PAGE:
Gender Reveal Gone Deadly: The El Dorado Fire

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A gender reveal smoke bomb.

On September 5, a couple set out for El Dorado Ranch Park, California, to celebrate and reveal the gender of their baby. The pyrotechnic device they brought (essentially a firework or smoke-bomb) was going to send out a wave of either pink or blue colored smoke. But what the couple wasn’t expecting when they ignited the device, was all of the red hot flames that engulfed it, and the surrounding land.

A gender reveal smoke bomb.

The dry, hot, grass surrounding the device made for easy fuel to feed the quickly growing fire. The couple tried to dump water on the flames in a feeble attempt to put it out, but they were fresh out of luck. After the water failed to disperse the flames, they proceeded to call 911 and get in contact with the fire department to handle the quickly escalating situation. The fire proceeded to sweep towards the Yucaipa Ridge and threatened to burn down a close by residential neighborhood.

Smoke rising in the air from the El Dorado Fire.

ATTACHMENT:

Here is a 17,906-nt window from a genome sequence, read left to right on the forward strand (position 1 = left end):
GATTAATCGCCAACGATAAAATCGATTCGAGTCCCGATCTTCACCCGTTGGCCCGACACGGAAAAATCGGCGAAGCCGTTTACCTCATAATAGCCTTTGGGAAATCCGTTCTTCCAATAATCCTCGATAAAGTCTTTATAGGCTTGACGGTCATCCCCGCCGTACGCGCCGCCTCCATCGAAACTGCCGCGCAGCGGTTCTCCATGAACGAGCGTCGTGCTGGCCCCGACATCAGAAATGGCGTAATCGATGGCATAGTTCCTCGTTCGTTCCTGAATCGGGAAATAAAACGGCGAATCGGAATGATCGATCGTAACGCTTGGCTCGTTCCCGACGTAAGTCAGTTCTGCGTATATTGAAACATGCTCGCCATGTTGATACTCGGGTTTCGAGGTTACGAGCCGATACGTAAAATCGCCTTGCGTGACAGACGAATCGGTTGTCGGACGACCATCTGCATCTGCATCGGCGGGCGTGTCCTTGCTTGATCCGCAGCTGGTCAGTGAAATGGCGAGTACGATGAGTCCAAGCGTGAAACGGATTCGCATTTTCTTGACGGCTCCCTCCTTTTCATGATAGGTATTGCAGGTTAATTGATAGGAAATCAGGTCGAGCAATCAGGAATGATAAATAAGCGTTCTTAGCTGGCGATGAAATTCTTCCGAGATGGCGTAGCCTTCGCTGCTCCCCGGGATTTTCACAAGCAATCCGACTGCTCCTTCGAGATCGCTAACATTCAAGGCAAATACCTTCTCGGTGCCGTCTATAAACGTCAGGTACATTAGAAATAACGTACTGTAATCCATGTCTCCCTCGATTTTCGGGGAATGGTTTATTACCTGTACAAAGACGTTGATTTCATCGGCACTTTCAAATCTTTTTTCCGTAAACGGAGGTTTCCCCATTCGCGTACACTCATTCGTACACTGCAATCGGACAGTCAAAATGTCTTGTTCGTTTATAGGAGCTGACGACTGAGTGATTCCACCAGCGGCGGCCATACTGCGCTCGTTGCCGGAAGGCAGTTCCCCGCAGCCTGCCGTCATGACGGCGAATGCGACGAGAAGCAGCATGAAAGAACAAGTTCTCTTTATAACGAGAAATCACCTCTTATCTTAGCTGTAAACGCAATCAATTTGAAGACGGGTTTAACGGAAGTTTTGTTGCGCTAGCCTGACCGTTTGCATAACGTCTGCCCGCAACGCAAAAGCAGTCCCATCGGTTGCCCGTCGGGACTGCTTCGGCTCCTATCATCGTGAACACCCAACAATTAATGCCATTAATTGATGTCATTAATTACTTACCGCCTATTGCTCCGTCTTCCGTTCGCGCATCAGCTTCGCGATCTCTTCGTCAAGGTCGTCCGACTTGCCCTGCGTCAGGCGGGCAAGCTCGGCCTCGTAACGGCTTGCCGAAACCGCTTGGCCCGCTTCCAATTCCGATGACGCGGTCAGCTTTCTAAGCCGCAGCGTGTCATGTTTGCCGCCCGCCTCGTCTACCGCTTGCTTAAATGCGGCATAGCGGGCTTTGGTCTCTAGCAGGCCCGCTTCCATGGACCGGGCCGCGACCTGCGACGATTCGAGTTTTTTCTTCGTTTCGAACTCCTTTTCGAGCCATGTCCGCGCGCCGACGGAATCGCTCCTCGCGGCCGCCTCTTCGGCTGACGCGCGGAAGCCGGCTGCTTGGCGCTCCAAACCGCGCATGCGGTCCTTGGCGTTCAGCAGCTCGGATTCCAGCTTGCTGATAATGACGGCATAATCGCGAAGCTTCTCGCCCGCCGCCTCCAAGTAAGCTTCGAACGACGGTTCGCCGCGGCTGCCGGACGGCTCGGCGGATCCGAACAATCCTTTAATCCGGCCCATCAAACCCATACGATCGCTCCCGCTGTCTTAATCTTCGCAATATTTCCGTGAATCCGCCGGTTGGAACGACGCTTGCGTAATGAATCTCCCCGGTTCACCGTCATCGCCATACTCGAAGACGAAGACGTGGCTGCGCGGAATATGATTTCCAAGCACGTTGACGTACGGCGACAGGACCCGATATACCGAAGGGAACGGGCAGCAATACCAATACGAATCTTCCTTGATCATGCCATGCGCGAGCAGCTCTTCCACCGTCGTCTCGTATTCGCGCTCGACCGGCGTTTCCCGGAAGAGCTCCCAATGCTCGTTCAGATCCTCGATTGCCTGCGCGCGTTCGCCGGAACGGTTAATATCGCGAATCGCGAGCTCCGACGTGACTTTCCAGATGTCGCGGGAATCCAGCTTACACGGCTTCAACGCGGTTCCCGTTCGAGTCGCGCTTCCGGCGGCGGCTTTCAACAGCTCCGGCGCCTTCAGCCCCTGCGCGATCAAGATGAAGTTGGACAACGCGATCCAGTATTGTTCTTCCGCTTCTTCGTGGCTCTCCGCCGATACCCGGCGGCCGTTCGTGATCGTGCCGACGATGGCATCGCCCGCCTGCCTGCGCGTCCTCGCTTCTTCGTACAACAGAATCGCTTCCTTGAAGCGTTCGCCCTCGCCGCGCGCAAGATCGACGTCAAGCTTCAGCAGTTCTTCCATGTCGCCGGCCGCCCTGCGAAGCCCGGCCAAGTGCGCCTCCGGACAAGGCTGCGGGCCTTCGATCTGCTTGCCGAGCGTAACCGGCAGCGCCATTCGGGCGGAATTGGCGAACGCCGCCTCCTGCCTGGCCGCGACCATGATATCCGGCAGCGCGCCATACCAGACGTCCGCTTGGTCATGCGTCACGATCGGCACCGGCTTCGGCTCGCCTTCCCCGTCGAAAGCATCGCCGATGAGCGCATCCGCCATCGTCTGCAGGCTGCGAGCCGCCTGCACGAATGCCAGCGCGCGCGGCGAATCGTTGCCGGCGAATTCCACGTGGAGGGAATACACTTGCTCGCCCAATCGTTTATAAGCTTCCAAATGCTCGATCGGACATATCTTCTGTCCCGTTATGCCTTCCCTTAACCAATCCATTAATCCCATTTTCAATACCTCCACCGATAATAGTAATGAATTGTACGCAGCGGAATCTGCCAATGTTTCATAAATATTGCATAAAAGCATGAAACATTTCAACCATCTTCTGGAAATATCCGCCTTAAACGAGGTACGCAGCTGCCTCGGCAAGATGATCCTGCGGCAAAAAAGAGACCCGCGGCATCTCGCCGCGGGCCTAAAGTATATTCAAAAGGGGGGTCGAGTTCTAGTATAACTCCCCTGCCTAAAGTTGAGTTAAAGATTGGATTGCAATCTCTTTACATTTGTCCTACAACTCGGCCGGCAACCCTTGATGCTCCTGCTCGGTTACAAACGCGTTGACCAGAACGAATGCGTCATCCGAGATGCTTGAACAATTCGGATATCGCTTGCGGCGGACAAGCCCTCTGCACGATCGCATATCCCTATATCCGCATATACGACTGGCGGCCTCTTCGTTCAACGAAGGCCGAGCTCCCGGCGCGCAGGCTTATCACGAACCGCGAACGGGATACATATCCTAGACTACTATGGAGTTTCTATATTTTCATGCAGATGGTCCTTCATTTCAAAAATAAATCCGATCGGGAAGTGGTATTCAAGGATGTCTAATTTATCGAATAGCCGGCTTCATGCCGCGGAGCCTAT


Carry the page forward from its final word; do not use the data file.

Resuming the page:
Come Monday night, the fire, barely contained, had burned through nearly 10,000 acres.  20,000 people were ordered to evacuate because of the closeness of the fire to their homes.

Gender reveal related fires aren’t uncommon. About 18,500 fires are started every year by people setting off fireworks, gender reveal parties, and other various actives.

Stop having these stupid parties, For the love of God, stop burning things down.”

— Jenna Meyers Karvunidis, (Blogger)

Karvunidis made gender reveal parties popular when she threw one to announce her oldest daughter’s gender, back in 2008. She and her husband had a cake made with pink frosting filling, so that when it was cut, it would reveal that her baby was a girl. But despite her previous positive feelings towards gender reveal parties, she is now begging people to stop having them due to increasingly more dangerous activities being involved in the parties.

Some of the residents who live near El Dorado, find it astonishing that anyone would set off a smoke bomb at the peak of summer, when it’s hottest and driest. “It’s a meadow of dry, brown, dead grass,” Oak Glen resident, Patrick Patterson, told KABC. “Why would you go out there and think that you can light off any kind of firework?”

Helicopter in the El Dorado Fire. (Ringo H.W. Chiu)

But the El Darado fire isn’t the only fire burning through California. California’s summer has been of of the hottest summers recorded, and it’s not surprising that there are more than a dozen other fires that have been started this year.

The El Doraod fire was 23% contained as of Thursday morning, burning about 12,610 acres. It has caused over 21,000 residents to have to evacuate, and many more have been told to be prepared to evacuated as the El Dorado Fire burns closer and closer to their homes.

Fox News